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Early Aviation
Discuss World War I and the early years of aviation thru 1934.
REVIEW
1/32 Felixstowe 2a Microtextile Sea
tinbanger
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Ontario, Canada
Joined: February 04, 2008
KitMaker: 2,507 posts
AeroScale: 1,814 posts
Posted: Sunday, May 03, 2015 - 02:51 AM UTC
This set is designed for the 1/32 model kit by Wingnut Wings.
It has 25 micro-textile straps and 14 photoetch pieces.
it is made using micro-textile sheeting, metallic buckles.
The straps are Micro-textile strips which are printed and behave like a tight weave fabric.

Link to Item

If you have comments or questions please post them here.

Thanks!
bill_c
Staff MemberCampaigns Administrator
MODEL SHIPWRIGHTS
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New Jersey, United States
Joined: January 09, 2008
KitMaker: 10,553 posts
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Posted: Sunday, May 03, 2015 - 10:06 PM UTC
Very nice products for a mammoth kit!!
Merlin
Staff MemberSenior Editor
AEROSCALE
#017
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United Kingdom
Joined: June 11, 2003
KitMaker: 17,581 posts
AeroScale: 12,794 posts
Posted: Monday, May 04, 2015 - 12:04 AM UTC
Hi there

Great products, but the "micro-textile" bit always makes me giggle slightly as great "marketing-speak" (says he, after a career in the marketing world ) - they are paper (paper is technically a textile). I'm hoping there's a set ready in time before I close up the cockpit on the AEG.

All the best

Rowan
JackFlash
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Colorado, United States
Joined: January 25, 2004
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Posted: Tuesday, May 05, 2015 - 05:36 PM UTC
Actually the term "Microtextile" speaks about the fine rubber-like weave that is attached to the vinyl straps. No paper involved.
Merlin
Staff MemberSenior Editor
AEROSCALE
#017
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United Kingdom
Joined: June 11, 2003
KitMaker: 17,581 posts
AeroScale: 12,794 posts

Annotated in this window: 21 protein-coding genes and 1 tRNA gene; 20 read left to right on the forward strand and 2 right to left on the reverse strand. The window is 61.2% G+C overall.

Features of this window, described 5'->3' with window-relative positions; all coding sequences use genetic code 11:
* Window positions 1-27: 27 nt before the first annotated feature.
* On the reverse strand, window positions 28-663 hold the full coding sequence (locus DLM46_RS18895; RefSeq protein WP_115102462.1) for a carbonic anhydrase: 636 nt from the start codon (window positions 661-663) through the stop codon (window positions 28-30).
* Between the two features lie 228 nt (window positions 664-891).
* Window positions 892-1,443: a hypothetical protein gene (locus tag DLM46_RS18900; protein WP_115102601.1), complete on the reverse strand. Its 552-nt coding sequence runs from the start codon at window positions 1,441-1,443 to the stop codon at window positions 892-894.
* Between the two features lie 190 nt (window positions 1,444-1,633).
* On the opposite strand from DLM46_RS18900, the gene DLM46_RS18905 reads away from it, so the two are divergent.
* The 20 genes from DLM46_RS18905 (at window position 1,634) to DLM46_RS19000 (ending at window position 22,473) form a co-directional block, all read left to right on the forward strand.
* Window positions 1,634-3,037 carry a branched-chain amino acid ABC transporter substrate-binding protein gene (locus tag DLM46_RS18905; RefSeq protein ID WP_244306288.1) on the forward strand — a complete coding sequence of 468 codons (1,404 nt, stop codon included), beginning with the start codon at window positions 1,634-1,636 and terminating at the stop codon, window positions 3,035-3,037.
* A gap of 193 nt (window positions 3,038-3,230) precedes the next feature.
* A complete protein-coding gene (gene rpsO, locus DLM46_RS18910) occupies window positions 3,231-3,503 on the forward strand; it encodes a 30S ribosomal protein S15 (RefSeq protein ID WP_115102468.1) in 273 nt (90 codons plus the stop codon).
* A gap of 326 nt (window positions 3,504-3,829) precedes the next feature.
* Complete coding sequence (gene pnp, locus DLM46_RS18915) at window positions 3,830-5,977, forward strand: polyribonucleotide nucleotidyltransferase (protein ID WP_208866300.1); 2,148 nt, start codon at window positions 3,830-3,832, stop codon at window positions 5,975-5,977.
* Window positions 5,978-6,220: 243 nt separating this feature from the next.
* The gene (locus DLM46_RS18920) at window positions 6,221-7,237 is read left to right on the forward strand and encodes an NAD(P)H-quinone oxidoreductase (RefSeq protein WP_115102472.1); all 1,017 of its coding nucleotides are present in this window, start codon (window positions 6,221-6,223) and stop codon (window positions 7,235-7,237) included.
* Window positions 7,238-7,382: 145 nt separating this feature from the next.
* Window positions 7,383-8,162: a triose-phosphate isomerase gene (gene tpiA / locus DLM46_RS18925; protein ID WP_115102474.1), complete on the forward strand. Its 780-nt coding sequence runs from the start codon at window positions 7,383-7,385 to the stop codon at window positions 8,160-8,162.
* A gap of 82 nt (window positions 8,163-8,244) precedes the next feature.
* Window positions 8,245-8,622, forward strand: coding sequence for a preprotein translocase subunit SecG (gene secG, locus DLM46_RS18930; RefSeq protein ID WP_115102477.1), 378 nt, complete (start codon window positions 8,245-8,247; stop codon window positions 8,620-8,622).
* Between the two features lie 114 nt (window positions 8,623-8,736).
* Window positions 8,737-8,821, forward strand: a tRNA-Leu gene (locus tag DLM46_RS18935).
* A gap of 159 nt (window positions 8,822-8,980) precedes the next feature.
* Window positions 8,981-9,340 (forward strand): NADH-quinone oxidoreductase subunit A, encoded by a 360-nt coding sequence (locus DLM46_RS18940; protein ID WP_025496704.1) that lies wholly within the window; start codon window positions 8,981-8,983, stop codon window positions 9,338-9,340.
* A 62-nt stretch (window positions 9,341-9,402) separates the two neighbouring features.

Posted: Wednesday, May 06, 2015 - 12:33 AM UTC
Hi Stephen

No paper involved? At all? It's all rubber and vinyl?

Maybe we're looking at totally different products. Have they changed? If not, it's amazing, because all the ones I have are water-absorbent. I think that counts out rubber and vinyl?

Believe me, that's not a criticism - it's a really handy characteristic, because it means you can soak off the annoying backing paper that has red lines on it. It's also a really good way to avoid the belts creasing when you mould them to shape.

I'm sorry, the ones I have will remain "paper" belts in my mind - and I love them.

All the best

Rowan
Merlin
Staff MemberSenior Editor
AEROSCALE
#017
_VISITCOMMUNITY
United Kingdom
Joined: June 11, 2003
KitMaker: 17,581 posts
AeroScale: 12,794 posts
Posted: Wednesday, May 06, 2015 - 10:58 PM UTC
Hi again Stephen

What a prize plonker I am! I've just been playing with a set for another build and realised that the backing paper which I've always laboriously soaked away, is in fact intended to peel off leaving, just as you say... a fabric belt! It's been worth looking daft to find out how to use them properly - I love them even more now!

All the best

Rowan
CaptnTommy
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Connecticut, United States
Joined: October 26, 2009
KitMaker: 424 posts
AeroScale: 389 posts
Posted: Thursday, May 07, 2015 - 01:07 AM UTC
Plonker???? I believe I once did that inflight inverted at twenty feet. Or was it twenty thousand? Any way I survived with a good Story.

Irregardless I Do use paper. and paint.

Enjoy
Captn Tommy
Merlin
Staff MemberSenior Editor
AEROSCALE
#017
_VISITCOMMUNITY
United Kingdom
Joined: June 11, 2003
KitMaker: 17,581 posts
AeroScale: 12,794 posts
Posted: Thursday, May 07, 2015 - 01:31 AM UTC
Cheers Tom

I'm now looking at the backing paper as a free set of paper belts.

All the best

Rowan